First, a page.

DR. STERNER: That's all right. It is germane to the discussion. Are there other comments from the floor for our panelists If not, seeing none, we are slightly ahead of schedule.

Mike Bolger is scheduled to come in sometime. And he has yet to make an appearance. But when he does, we are going to afford him the opportunity to do ten minutes just ahead of our next start time. We are scheduled for a break for 15 minutes. We will break for 15 minutes from now and start then. Thank you.

(Whereupon, a brief recess was taken.)

DR. STERNER: This morning's speaker, Dr. Mike Bolger, did finally make it down from Annapolis. And he has quite a tale of woe to tell. But that is not germane to the deliberations at hand this afternoon.

Dr. Bolger is the head of the Contaminants Branch in the Center for Food Safety and Applied Nutrition, that is CFSAN. His group is responsible for the hazard-safety risk assessment of natural and anthropogenic food-borne contaminants. Dr. Bolger.

Dr. Michael Bolger

DR. BOLGER: Well, I want to apologize for my tardiness. Unfortunately, on the way in from home, I blew a tire and was on my hands and knees about the time this presentation was supposed to be made, changing my tire. I had to return home, find my wife, get her car and start all over again. So I did have the best intentions of being here. Unfortunately, my rather dated car didn't want to cooperate this morning.

My task, as I understand it, is to give you a very brief, ten-minute overview of how we deal with contaminants in the food supply. And I -- when I talk about contaminants, as indicated in the introduction, we are talking about contaminants that are either natural origin or of human-derived origin.

Now, I know that you have had several presentations on pesticide, safety assessment, risk assessment and I believe food additives. I will try not to go over the same material. Oh, right here. Go it.


But as any true risk assessor, I always have to start off with my risk assessment paradigm. It gives me an anchor by which I can move from. And in terms of how we approach safety risk assessment in dealing with contaminants, this is the paradigm that we generally work in. We don't have pointer, right Okay.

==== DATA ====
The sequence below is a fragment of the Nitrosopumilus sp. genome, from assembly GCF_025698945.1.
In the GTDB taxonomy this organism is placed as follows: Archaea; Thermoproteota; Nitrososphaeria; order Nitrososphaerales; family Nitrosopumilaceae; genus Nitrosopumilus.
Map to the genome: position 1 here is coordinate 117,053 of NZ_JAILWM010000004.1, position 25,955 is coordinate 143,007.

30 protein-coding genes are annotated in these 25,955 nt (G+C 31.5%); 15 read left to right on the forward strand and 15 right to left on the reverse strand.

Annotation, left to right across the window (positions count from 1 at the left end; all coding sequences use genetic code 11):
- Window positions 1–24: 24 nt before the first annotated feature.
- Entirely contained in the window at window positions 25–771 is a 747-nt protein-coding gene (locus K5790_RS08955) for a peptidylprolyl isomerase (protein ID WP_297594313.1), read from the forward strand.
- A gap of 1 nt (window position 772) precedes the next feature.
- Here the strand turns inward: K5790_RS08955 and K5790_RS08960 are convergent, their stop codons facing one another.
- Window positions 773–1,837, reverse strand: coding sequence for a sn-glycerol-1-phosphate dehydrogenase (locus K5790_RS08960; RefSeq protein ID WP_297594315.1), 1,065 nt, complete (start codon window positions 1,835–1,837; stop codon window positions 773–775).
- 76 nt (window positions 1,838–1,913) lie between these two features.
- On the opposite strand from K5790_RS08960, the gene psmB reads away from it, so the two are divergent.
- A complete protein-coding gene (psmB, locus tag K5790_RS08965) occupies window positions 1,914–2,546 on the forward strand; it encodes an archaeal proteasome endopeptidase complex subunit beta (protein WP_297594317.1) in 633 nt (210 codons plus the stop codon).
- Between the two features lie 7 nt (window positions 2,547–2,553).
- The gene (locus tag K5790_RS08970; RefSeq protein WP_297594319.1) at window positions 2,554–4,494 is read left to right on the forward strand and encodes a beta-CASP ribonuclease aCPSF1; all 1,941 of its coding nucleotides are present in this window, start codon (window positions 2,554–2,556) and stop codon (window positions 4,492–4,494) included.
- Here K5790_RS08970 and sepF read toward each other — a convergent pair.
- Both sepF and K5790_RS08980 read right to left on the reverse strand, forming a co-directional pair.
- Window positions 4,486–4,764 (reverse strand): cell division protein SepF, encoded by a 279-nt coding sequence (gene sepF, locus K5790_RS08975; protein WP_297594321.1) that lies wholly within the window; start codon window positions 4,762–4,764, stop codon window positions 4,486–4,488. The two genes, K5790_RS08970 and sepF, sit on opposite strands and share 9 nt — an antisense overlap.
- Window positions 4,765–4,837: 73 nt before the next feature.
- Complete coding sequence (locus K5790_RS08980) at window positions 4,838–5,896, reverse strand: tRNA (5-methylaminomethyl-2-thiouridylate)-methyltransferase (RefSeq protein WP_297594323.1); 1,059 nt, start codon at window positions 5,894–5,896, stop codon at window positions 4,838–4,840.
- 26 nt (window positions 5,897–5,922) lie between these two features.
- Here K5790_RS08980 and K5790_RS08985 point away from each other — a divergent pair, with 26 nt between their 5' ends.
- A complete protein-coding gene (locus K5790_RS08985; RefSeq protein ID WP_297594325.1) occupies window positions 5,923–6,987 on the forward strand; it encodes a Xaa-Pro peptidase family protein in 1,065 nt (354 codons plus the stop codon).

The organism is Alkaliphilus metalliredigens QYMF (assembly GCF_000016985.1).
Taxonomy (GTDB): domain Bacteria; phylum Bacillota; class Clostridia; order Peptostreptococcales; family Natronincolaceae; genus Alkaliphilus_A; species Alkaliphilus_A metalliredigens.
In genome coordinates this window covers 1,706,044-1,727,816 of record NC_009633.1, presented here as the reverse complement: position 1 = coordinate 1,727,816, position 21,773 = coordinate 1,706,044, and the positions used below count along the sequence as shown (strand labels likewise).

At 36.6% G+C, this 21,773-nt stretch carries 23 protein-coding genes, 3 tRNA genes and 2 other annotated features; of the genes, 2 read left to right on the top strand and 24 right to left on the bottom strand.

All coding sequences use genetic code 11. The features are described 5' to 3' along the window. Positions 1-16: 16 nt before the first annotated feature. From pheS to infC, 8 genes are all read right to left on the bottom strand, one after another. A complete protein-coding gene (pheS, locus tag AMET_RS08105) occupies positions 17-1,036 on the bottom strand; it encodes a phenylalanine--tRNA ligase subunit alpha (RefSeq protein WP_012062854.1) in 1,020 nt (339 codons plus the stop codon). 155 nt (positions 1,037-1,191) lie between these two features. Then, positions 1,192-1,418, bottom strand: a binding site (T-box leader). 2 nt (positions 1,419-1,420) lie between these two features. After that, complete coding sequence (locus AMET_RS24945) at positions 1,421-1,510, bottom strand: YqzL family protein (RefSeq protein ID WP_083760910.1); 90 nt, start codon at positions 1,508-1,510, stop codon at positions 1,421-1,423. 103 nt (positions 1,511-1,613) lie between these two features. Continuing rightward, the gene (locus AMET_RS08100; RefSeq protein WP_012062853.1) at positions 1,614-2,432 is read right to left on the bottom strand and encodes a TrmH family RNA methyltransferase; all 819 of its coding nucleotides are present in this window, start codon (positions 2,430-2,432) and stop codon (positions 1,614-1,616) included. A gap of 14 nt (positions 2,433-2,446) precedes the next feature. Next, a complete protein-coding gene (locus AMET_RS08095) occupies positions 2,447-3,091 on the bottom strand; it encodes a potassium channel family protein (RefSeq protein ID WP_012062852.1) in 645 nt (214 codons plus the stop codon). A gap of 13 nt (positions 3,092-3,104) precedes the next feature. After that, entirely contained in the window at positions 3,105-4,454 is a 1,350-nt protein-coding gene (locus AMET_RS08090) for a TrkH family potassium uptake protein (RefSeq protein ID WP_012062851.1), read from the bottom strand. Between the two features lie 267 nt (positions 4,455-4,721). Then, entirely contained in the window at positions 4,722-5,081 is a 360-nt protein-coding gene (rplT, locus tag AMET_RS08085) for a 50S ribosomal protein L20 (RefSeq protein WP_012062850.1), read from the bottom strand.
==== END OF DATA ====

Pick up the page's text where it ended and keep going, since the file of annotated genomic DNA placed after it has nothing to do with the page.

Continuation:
So in terms of risk assessment, I make a fairly pronounced distinction between what I call safety assessment which is what most people are thinking about and talking about when they are talking about risk assessment, and in terms of quantitative risk assessment.

So most of the time when we are talking about risk assessment, we are really talking about safety assessment which is very much like what you have heard about in terms of the pre-market safety assessment paradigm that is practiced in terms of pesticides and food additives. Okay. Could I have the next slide, please.


And I will come back to this paradigm here. I have no way of forwarding this. And but remember that in terms of how we deal with safety and risk assessment for food-borne contaminants, the standards that we use are really dictated by what Congress has delineated in the act. And, again, I think for pesticides and food additives, those standards were already described to you.

For contaminants, we deal with a section of the Act called 402(a)(1). And there are two standards that apply here. One refers to it may render injurious to health. And that is for substances that are added.

And when I mean added, in other words, there has to be the hand of man evident. It doesn't have to be completely responsible for the presence of the contaminant. And a good example is aflatoxin where part -- aflatoxin is found because it occurs naturally. But, also, you have elevations of the levels of aflatoxin because of the storage conditions under which the grain is kept and therefore the hand to man in part dictates the total level of aflatoxin you would find in the grain.

Then the other standard for contaminants is the ordinarily rendered injurious to health. Now, Congress doesn't really tell us in a quantitative sense what is the difference between these two standards. And when I say ordinarily rendered, this is for contaminants where there is no obvious hand of man present, okay, or acting.

Now, what I usually describe the ordinary rendered injurious to health standard is I call it the body bag of evidence. And what I mean by it is that we actually have information of adverse reactions at the exposure levels that we are concerned about to that particular contaminant.